- TAYLOR & FRANCIS AS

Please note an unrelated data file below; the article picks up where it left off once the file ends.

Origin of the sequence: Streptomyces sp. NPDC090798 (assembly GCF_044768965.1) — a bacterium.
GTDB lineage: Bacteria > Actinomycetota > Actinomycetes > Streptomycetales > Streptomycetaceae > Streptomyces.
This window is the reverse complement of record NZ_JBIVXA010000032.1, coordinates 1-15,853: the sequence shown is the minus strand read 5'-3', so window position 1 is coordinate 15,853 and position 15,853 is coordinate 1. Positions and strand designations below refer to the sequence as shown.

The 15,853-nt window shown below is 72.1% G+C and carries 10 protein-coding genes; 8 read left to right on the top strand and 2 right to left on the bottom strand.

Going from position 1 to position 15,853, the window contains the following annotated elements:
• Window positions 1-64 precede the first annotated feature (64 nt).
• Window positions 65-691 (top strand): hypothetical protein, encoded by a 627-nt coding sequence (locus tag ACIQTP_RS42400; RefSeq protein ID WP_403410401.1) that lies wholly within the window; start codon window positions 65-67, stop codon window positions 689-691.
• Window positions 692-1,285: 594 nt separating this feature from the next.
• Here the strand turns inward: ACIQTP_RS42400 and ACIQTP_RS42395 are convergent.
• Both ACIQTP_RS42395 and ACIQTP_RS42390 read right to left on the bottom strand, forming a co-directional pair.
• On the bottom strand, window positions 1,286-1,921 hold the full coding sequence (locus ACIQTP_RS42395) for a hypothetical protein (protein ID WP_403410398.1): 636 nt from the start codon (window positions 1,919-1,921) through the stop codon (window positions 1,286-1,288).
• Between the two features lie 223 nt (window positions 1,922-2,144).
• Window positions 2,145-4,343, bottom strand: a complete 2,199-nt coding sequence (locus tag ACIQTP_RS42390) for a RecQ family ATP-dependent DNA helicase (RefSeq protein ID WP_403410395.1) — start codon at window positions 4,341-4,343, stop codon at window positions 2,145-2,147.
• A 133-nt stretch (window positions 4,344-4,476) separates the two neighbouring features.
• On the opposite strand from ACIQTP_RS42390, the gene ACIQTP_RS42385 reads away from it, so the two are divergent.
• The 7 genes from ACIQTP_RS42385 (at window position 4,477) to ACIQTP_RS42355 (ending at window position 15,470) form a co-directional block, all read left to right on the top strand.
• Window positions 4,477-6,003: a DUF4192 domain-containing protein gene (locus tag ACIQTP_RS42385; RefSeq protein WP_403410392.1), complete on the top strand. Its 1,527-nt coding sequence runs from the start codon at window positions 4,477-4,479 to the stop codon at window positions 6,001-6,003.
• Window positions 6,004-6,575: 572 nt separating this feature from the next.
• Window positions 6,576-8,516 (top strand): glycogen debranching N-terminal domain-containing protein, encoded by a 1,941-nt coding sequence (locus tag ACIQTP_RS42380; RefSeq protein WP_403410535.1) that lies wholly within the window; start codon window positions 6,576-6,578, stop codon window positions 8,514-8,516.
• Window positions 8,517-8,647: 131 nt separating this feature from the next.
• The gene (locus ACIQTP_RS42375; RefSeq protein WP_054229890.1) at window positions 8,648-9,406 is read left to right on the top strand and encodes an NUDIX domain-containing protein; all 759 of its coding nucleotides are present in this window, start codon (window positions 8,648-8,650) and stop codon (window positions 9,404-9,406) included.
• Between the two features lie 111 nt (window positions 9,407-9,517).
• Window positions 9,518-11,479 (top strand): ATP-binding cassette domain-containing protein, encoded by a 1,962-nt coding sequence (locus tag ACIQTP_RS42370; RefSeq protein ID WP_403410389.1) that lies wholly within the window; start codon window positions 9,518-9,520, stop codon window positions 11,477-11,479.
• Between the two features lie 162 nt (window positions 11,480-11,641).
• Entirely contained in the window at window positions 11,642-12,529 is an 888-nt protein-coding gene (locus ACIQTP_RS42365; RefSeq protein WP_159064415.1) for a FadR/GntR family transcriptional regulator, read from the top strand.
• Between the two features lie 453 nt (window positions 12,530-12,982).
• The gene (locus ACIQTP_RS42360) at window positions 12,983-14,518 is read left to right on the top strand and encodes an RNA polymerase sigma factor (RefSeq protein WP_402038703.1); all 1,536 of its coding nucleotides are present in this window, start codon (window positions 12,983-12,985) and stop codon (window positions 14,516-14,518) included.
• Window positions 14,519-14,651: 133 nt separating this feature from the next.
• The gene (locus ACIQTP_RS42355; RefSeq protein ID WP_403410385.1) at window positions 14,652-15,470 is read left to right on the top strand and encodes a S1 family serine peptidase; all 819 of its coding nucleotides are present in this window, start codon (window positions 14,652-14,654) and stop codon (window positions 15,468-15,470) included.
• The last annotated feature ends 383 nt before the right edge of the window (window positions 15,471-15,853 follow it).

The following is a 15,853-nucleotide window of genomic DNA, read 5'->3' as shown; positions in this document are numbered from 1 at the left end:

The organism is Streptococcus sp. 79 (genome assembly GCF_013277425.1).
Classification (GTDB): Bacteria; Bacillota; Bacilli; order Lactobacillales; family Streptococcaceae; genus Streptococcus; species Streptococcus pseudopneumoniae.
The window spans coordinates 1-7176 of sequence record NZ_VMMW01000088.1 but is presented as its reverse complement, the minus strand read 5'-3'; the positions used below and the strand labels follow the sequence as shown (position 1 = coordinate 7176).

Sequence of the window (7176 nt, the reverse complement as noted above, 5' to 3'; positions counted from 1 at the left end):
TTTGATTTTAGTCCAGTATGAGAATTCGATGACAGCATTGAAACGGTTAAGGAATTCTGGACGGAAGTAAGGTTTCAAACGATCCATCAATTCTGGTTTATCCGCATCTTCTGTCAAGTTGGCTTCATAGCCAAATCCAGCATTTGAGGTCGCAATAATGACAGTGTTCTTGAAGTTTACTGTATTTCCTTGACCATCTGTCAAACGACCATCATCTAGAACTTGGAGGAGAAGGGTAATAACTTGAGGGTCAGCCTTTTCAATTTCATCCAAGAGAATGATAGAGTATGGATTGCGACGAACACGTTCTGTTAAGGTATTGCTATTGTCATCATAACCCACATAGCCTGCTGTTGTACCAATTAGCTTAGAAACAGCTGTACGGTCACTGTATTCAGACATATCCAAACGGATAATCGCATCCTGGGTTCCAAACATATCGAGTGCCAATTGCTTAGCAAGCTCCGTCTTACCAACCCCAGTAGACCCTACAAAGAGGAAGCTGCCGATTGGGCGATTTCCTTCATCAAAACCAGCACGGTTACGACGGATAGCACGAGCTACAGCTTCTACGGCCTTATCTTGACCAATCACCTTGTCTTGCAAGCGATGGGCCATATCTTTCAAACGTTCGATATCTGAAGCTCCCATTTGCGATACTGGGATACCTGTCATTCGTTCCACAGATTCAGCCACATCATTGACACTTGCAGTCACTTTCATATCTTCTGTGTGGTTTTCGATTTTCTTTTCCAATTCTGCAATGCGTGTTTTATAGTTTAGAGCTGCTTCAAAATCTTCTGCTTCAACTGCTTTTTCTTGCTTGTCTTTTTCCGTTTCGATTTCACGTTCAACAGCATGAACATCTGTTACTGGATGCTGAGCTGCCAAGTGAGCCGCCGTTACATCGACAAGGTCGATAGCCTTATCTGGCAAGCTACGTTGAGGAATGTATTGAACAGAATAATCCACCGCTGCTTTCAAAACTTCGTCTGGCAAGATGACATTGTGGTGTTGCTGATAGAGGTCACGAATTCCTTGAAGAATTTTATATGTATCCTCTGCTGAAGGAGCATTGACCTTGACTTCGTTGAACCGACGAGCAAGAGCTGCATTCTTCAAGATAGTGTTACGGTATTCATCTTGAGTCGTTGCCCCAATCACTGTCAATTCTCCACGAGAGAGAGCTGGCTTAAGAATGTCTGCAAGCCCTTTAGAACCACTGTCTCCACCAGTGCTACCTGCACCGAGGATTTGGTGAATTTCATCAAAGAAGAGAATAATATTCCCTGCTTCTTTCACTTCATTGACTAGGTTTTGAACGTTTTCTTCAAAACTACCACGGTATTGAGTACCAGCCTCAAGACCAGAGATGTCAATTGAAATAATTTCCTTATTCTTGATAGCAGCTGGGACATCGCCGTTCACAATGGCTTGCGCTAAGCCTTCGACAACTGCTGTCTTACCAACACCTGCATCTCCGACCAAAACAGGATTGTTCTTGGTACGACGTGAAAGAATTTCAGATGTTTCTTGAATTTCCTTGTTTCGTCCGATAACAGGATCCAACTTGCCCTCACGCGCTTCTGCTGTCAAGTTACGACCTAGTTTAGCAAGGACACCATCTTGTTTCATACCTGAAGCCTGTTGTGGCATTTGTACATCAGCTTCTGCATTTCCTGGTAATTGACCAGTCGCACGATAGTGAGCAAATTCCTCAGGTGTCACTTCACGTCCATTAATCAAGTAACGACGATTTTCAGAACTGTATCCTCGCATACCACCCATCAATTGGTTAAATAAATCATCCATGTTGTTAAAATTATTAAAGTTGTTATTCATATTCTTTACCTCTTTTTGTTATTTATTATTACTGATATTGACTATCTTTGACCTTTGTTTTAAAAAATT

To elucidate the possible roles of pectins during the growth of angiosperm pollen, we studied the distribution and changes in the properties of pectin in the pollen grains and tubes of Camellia japonica, Lilium longiflorum. and five other species at different growth stages by immunoelectron microscopy with monoclonal antibodies JIM5, against de-esterified pectin, and JIM7, against esterified pectin. We also studied the localization of arabinogalactan proteins, which are regarded as pectin-binding proteins, with monoclonal antibodies JIM13 and LM2, against arabinogalactan proteins. Similar results were obtained for all species: JIM5 labeled the intine and part of the callose layer in germinated pollen grains, and labeled the outer layer of the tube wall, the Golgi vesicles, and the callose plug in the pollen germinated in vitro, but did not label any part of immature pollen grains. In contrast, JIM7 labeled the intine of both immature and mature pollen grains. labeled the Golgi vesicles around the Golgi bodies, and strongly labeled the outer layer of the cell wall and the Golgi vesicles in the tube tip region. On the other hand, the distribution of arabinogalactan proteins detected with JIM13 was different for each species, and does not suggest a close relationship between pectin and arabinogalactan proteins. LM2 scarcely reacted with the specimens. We discuss the contribution of pectins to tube wall formation and fertilization and deduce a mechanism of callose plug formation.
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